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Sat Aug 11, 2012, 06:43 PM

Rate of arctic summer sea ice loss is 50% higher than predicted

Source: The Guardian



Sea ice in the Arctic is disappearing at a far greater rate than previously expected, according to data from the first purpose-built satellite launched to study the thickness of the Earth's polar caps.

...

This rate of loss is 50% higher than most scenarios outlined by polar scientists and suggests that global warming, triggered by rising greenhouse gas emissions, is beginning to have a major impact on the region. In a few years the Arctic ocean could be free of ice in summer, triggering a rush to exploit its fish stocks, oil, minerals and sea routes.

...

"Preliminary analysis of our data indicates that the rate of loss of sea ice volume in summer in the Arctic may be far larger than we had previously suspected," said Dr Seymour Laxon, of the Centre for Polar Observation and Modelling at University College London (UCL), where CryoSat-2 data is being analysed. "Very soon we may experience the iconic moment when, one day in the summer, we look at satellite images and see no sea ice coverage in the Arctic, just open water."

The consequences of losing the Arctic's ice coverage, even for only part of the year, could be profound. Without the cap's white brilliance to reflect sunlight back into space, the region will heat up even more than at present. As a result, ocean temperatures will rise and methane deposits on the ocean floor could melt, evaporate and bubble into the atmosphere. Scientists have recently reported evidence that methane plumes are now appearing in many areas. Methane is a particularly powerful greenhouse gas and rising levels of it in the atmosphere are only likely to accelerate global warming. And with the disappearance of sea ice around the shores of Greenland, its glaciers could melt faster and raise sea levels even more rapidly than at present.

...

"The Arctic is particularly vulnerable to the impact of global warming," said Rapley. "Temperatures there are rising far faster than they are at the equator. Hence the shrinking of sea-ice coverage we have observed. It is telling us that something highly significant is happening to Earth. The weather systems of the planet are interconnected so what happens in the high latitudes affects us all."


Read more: http://www.guardian.co.uk/environment/2012/aug/11/arctic-sea-ice-vanishing?newsfeed=true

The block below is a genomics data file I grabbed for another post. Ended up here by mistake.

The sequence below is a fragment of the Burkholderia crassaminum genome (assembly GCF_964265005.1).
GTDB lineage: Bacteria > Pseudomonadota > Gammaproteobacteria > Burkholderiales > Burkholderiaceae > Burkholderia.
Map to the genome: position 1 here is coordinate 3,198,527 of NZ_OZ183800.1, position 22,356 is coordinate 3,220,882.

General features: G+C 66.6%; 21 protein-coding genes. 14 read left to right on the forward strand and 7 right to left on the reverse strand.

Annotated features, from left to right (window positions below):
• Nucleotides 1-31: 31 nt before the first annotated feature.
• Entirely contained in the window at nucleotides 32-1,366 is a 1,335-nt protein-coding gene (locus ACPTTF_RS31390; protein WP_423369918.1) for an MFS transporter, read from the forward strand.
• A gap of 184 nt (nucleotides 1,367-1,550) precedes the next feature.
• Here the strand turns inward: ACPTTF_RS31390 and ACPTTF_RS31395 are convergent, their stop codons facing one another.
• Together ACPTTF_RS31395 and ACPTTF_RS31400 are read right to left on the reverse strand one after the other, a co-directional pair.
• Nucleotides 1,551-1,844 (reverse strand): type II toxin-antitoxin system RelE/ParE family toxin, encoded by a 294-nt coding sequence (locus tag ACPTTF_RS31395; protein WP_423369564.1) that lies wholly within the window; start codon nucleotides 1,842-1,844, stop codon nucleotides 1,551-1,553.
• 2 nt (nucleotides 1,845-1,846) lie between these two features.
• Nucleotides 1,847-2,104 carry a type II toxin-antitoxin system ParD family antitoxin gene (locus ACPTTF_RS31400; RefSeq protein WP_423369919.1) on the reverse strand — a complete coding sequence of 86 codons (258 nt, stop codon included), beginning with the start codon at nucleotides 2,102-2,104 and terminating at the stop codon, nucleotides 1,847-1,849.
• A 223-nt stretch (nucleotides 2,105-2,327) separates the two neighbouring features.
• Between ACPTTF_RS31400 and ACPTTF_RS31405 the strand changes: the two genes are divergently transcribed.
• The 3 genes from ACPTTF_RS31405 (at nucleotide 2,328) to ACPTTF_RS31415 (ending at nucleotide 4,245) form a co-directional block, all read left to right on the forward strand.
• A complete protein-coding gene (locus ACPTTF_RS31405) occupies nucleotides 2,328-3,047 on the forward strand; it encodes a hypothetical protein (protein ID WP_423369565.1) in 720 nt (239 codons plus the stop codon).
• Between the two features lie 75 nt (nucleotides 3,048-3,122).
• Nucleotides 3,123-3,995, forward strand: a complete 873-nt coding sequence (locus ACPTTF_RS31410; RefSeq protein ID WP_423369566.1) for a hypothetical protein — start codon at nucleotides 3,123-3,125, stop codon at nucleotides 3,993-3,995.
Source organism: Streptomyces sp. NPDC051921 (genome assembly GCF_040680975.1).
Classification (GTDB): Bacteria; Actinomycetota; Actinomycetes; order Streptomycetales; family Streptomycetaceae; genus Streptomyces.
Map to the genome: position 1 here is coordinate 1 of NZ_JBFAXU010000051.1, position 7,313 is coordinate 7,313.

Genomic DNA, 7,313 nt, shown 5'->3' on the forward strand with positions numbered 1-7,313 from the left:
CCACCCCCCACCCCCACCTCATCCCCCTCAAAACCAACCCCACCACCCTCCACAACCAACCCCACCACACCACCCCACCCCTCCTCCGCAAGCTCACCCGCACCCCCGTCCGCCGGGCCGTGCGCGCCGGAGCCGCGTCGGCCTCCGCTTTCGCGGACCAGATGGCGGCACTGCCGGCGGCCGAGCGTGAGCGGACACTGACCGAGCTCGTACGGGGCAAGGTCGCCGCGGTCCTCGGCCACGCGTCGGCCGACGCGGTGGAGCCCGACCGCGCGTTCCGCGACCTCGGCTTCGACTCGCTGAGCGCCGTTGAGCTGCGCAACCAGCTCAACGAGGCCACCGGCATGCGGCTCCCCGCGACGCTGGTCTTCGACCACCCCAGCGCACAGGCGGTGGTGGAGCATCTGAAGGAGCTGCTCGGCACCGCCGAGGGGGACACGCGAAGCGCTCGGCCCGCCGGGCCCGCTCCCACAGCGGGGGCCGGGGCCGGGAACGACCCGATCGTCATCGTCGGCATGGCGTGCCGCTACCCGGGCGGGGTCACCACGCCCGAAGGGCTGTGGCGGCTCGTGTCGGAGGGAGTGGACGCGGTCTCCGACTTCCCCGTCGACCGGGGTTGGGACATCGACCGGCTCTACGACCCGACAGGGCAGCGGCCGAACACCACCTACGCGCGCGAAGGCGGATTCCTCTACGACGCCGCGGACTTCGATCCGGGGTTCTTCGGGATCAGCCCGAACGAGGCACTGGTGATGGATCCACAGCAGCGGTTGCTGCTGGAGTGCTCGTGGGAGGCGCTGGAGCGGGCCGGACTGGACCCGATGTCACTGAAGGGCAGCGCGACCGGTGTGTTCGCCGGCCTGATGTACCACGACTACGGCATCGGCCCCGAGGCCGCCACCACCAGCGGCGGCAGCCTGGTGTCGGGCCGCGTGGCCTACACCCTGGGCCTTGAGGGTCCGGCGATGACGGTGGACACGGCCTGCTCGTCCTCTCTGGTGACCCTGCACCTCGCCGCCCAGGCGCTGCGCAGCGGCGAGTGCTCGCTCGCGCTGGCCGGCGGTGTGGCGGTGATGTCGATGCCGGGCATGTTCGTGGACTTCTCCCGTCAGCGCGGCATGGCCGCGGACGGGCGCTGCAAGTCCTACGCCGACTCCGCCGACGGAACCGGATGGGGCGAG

More details can be obtained at Neven's excellent Sea Ice Blog:

http://neven1.typepad.com/blog/2012/08/asi-2012-update-9-stormy-weather.html

Starting to look like the Ice Free moment could come in the next few years.

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Reply Rate of arctic summer sea ice loss is 50% higher than predicted (Original post)
Junkdrawer Aug 2012 OP
longship Aug 2012 #1
We are Devo Aug 2012 #3
MzShellG Aug 2012 #21
longship Aug 2012 #24
primavera Aug 2012 #27
GliderGuider Aug 2012 #2
Junkdrawer Aug 2012 #7
GliderGuider Aug 2012 #9
Junkdrawer Aug 2012 #12
GliderGuider Aug 2012 #14
Junkdrawer Aug 2012 #16
GliderGuider Aug 2012 #17
Junkdrawer Aug 2012 #19
AverageJoe90 Aug 2012 #25
Junkdrawer Aug 2012 #26
GliderGuider Aug 2012 #29
NickB79 Aug 2012 #39
AverageJoe90 Aug 2012 #42
FedUpWithIt All Aug 2012 #38
GliderGuider Aug 2012 #40
FedUpWithIt All Aug 2012 #41
sofa king Aug 2012 #4
XemaSab Aug 2012 #5
We are Devo Aug 2012 #6
GliderGuider Aug 2012 #10
XemaSab Aug 2012 #15
GliderGuider Aug 2012 #18
sofa king Aug 2012 #28
AverageJoe90 Aug 2012 #43
Bonhomme Richard Aug 2012 #8
Junkdrawer Aug 2012 #11
AverageJoe90 Aug 2012 #44
Uncle Joe Aug 2012 #13
Auntie Bush Aug 2012 #20
Historic NY Aug 2012 #22
neeksgeek Aug 2012 #23
jamesatemple Aug 2012 #30
Odin2005 Aug 2012 #31
Junkdrawer Aug 2012 #32
Drew Richards Aug 2012 #33
Junkdrawer Aug 2012 #35
Drew Richards Aug 2012 #36
lovuian Aug 2012 #34
Hydra Aug 2012 #37

Response to Junkdrawer (Original post)

Sat Aug 11, 2012, 07:00 PM

1. The hits just keep on a-comin'

Every couple days is another study published with more bad climate news. It is beginning to get scary.

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Response to longship (Reply #1)